Greenway Facts

When completed, a two-mile-long Class 1 bicycle path will run through the Greenway. The path will provide a key link in our County’s trail network, connecting with Sonoma Valley trails to the east, SMART and its associated trails north and south, the Prince Memorial Greenway and West County trails reaching all the way to Forestville.


Greenway Acquisition Moves Ahead

City Council Hearing

Good news! On July 7th, the Santa Rosa City Council approved a five-year extension of the Memorandum of Understanding (MOU) between the California Department of Transportation (Caltrans) and the Southeast Greenway Community Partners. This MOU was first signed on July 7, 2015, establishing an agreement to work together toward the transfer of the undeveloped State Route 12 land to local agencies for the Southeast Greenway Project. During the first five-year term of the MOU, the City approved a General Plan Amendment, rezoning and Environmental Impact Report for the project.

Since those planning approvals in July 2019, the Community Partners have worked hard on everything else needed for negotiating a purchase agreement with Caltrans. The City’s Real Estate Division has taken the lead in working with Caltrans on the MOU extension and clarifying procedures for appraisals and acquisition. Sonoma Water Agency staff has completed reviewing the deeds and mapping the 40-plus parcels. Now Sonoma Land Trust has hired a local title company to prepare legal descriptions and preliminary title reports. When this information is complete, the Partners will be poised to arrange the required property appraisals. Negotiations with Caltrans for acquisition will follow.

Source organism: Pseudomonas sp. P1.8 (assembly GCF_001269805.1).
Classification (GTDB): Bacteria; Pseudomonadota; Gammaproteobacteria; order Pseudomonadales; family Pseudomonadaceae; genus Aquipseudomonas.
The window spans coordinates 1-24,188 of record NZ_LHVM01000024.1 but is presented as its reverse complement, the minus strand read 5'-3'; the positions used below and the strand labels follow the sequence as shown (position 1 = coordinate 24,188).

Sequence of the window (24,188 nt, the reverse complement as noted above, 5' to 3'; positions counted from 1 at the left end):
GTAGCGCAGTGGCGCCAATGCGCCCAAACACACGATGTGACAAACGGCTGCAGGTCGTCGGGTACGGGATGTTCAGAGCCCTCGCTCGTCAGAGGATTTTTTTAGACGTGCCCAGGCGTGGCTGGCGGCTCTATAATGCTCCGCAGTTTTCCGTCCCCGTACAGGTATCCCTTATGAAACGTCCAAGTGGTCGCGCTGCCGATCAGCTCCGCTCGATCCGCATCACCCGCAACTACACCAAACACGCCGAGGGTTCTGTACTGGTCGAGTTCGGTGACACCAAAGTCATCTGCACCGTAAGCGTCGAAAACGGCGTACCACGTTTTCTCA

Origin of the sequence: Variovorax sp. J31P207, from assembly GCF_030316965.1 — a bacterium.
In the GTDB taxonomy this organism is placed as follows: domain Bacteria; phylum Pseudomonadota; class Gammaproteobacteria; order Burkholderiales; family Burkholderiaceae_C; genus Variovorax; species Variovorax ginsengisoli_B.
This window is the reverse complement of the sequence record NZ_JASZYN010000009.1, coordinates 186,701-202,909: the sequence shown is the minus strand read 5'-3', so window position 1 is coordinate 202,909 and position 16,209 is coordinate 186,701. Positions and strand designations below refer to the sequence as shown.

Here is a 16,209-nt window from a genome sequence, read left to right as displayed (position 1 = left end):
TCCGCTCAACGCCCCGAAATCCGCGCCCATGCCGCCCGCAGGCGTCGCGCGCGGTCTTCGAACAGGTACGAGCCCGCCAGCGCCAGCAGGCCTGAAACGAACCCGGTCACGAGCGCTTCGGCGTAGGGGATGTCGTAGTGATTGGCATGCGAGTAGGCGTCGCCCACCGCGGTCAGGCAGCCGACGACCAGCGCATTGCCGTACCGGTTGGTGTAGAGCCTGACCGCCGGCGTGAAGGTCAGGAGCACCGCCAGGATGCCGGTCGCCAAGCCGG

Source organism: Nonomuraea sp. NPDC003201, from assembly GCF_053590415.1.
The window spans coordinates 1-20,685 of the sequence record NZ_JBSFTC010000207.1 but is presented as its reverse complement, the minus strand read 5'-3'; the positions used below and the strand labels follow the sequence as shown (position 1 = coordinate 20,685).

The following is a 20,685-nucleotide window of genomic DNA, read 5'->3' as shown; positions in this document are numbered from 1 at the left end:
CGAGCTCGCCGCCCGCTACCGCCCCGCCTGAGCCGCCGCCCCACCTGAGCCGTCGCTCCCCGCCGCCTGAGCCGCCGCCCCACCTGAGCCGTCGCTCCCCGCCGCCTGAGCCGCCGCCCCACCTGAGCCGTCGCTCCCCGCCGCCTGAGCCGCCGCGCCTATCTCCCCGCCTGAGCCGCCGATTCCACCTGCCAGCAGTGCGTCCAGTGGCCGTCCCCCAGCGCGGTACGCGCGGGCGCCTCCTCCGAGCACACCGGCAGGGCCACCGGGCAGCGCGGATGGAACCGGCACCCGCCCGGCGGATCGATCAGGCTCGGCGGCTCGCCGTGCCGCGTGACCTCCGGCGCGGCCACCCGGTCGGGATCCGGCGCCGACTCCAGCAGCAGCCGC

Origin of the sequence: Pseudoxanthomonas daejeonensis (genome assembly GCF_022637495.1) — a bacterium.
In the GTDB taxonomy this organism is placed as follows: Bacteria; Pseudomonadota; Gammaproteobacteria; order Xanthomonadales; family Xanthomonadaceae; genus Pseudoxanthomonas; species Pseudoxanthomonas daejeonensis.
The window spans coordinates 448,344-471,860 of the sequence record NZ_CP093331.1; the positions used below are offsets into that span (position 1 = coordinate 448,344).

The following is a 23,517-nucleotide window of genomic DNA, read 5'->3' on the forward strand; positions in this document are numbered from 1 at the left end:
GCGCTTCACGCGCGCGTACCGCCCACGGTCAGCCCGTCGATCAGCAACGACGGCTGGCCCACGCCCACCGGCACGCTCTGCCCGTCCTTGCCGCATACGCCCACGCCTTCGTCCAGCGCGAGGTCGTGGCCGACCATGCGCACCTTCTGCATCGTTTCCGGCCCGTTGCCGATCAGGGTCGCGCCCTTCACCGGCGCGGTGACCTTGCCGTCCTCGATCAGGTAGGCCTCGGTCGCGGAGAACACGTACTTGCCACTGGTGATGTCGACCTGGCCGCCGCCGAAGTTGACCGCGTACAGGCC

We want to thank the project leaders at Caltrans and all of the Greenway Partners for their hard work in moving this process forward. And we want to thank all of the Southeast Greenway donors – your contributions and support make this progress possible!

Greenway PCA Nears Approval

On April 7, the Santa Rosa City Council approved a request to the Metropolitan Transportation Commission (MTC) and the Association of Bay Area Governments to designate the Southeast Greenway as a Priority Conservation Area, known as a PCA. PCAs are locations designated for the protection of natural habitats, restoration, public access and the preservation of open space for future generations.

Established in 2012, a program was formed to tap federal funds to maintain MTC’s commitments to regional transportation priorities while also advancing the Bay Area’s land-use and housing goals. MTC has created an opportunity to support parks, green spaces and recreation specifically in a program called OBAG (One Bay Area Grant program).

Specific projects within designated PCAs may be eligible for future funding through the OBAG program. Currently there are 17 PCA’s in Sonoma County, which are all located in unincorporated areas of the County. If ABAG approves the designation, the Southeast Greenway will be the first PCA within city limits. To date, OBAG has provided Sonoma County with $3.25 million.

We want to give a shout out to City Staff and City Council for recognizing the importance of this designation and the future opportunities it will provide for Greenway funding. We will keep you informed on the application ¬¬status.
“This project is so exciting because it brings nature into Santa Rosa and gets us one step closer to creating a linked chain of parks from Taylor Mountain to Annadel.”

Taylor Mountain Park Addition to Provide Connectivity with SE Greenway

We want to share the good news reported in the March 30th Press Democrat. Sonoma Land Trust, in partnership with Sonoma County Regional Parks and Sonoma County Agricultural Preservation and Open Space District, has acquired a 54-acre addition to Taylor Mountain Regional Park and Open Space Preserve, extending the park closer to neighborhoods in South Santa Rosa. In addition to providing people with an easy access to Taylor Mountain, it will also protect important wildlife habitat near Cooper Creek, a tributary of Matanzas Creek.

According to Regional Parks Director Bert Whitaker, future park plans call for 17 miles of trails in Taylor Mountain Regional Park including a mile-long connector to the Cooper Creek addition. In the article Whitaker says that he is “particularly excited” about the long-term prospects of how the addition might fit in with the Greenway Project. “In my mind, that’s one of the really big things about this, is it really fulfills that goal we have of connections between open spaces throughout the county, with good regional trails.” Read the full article here and be sure to watch Sonoma Land Trust’s wonderful short video, which is embedded in the article: